I ran my proposal by Monica (which she thought would be so much fun), and we were ready to go. That was three weeks ago.  The thing is, right after I put it out there, I got this anxious feeling in my gut.  I was always too busy to make room for it (hey, that closet isn’t going to sort itself by function and color!!).  I mean, I have real responsibilities!!  That is the truth, but the greater truth is that if it were truly important, I would make the time.  The real truth is, I am an introvert, and that is okay. Monica is an extrovert, and that is okay too, but it’s not me.  I can't be her.

So let me take a sec to jump on my soapbox and clear up a few misconceptions about introverts and extroverts.  Introverts are not shy - because that is the first thing everyone says to me when this topic comes up (really, it does come up.  More than you would think). What being introverted means is that you internally process things, by yourself mostly, before sharing with others.  You may (or may not) like being with people, but in small groups, not generally large groups, but after you spending time with said people, you need some time to yourself to re-charge.  This is because introverts walk through the world overstimulated.  Everything is too much, too loud, too many people, etc. Extroverts are always under- stimulated, so they are always looking for excitement.  Both types are essential to the survival of mankind.

Picture this, a group of cavemen and woman in a cave (where else would cave people be?)  They are afraid to leave because stuff tries to eat them, they don’t have a way to defend themselves, they don’t know which plants kill you if you eat them, etc.  It’s a super dangerous world, and they should just stay in their little cave and be safe.   All that was brought to you by the introverted caveman.  This is very valuable advice and all true.  

Meanwhile, the extroverted cave people are getting cabin fever.  They are bored.  They relish some excitement.  Bring on the saber tooth tigers!  If there aren’t these folks, the cave gets overcrowded and we starve.  Introverts realize this and say, okay, if we must go, then take this crudely made spear at least.  Introverts and Extroverts need each other to survive.  So lesson #1…….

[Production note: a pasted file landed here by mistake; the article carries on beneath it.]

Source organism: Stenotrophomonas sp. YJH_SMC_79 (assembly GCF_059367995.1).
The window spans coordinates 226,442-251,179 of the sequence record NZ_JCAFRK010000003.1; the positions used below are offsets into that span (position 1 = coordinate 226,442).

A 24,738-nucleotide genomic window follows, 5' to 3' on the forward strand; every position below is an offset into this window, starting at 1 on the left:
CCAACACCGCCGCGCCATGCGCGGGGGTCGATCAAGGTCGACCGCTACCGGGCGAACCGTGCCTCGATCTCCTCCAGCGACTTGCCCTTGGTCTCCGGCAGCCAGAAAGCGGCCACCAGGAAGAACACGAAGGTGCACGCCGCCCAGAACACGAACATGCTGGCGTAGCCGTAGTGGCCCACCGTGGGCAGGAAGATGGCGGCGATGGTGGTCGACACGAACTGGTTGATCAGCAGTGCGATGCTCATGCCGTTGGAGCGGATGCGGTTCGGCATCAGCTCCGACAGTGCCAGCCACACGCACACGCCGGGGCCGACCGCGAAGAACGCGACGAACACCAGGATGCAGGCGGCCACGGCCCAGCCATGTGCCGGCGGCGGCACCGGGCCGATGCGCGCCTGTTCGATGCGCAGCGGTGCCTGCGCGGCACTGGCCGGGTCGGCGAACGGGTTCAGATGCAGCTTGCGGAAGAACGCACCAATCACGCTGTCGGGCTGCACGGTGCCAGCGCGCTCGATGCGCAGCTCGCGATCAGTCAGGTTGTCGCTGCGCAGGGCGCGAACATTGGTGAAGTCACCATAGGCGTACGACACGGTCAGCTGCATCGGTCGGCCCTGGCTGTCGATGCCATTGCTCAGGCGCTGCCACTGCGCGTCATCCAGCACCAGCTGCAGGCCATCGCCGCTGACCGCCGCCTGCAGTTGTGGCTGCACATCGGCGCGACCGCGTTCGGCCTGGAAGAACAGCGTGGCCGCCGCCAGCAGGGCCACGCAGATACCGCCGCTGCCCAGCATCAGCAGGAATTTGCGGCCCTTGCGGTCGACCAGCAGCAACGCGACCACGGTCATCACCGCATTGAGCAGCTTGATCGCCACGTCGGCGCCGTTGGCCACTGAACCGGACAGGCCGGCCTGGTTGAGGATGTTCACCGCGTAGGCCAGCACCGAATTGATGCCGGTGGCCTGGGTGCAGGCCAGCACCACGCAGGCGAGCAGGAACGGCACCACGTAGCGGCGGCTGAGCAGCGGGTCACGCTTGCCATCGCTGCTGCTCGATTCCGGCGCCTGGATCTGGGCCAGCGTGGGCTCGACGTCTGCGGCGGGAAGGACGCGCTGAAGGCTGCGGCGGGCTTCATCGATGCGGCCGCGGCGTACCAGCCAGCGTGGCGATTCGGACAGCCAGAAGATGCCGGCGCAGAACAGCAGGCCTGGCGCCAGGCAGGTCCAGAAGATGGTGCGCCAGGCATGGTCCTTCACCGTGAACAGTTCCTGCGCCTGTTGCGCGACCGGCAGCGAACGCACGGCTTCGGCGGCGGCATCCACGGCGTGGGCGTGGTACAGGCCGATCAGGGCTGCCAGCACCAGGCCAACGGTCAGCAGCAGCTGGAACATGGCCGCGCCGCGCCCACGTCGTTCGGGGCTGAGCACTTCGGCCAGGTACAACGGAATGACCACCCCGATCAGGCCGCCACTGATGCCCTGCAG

Know thyself, and accept and love you for who you are.  I know some of us are hard on ourselves so if it helps, imagine you are your child.  Parent yourself. Would you tell your child (or best friend), "You aren’t good enough as you are.  You need to do x, y, and z." (well maybe we do this sometimes as parents, but I hope it’s not the norm.) 

Know Yourself and Accept and Love you for who you are


You know that anxiousness in my gut?  Lesson 2……

Listen to your body. If you get queasy, or your back hurts or wherever anxiety shows up for you, pay attention to it.  If you don’t listen to the whispers you will soon be hearing the screams.  Body aches and pains often indicate stress.  Your body and mind are not separate entities.  They work together to keep you healthy and happy.  So if this is how you feel inside, then you need to stop and listen.
  
Anxiety, listen to your body
Anxiety, Listen to Your Body



These two lessons tell me when I am overextending myself all because I am comparing myself to someone who isn’t wired like me, or have the same responsibilities, and life that I do.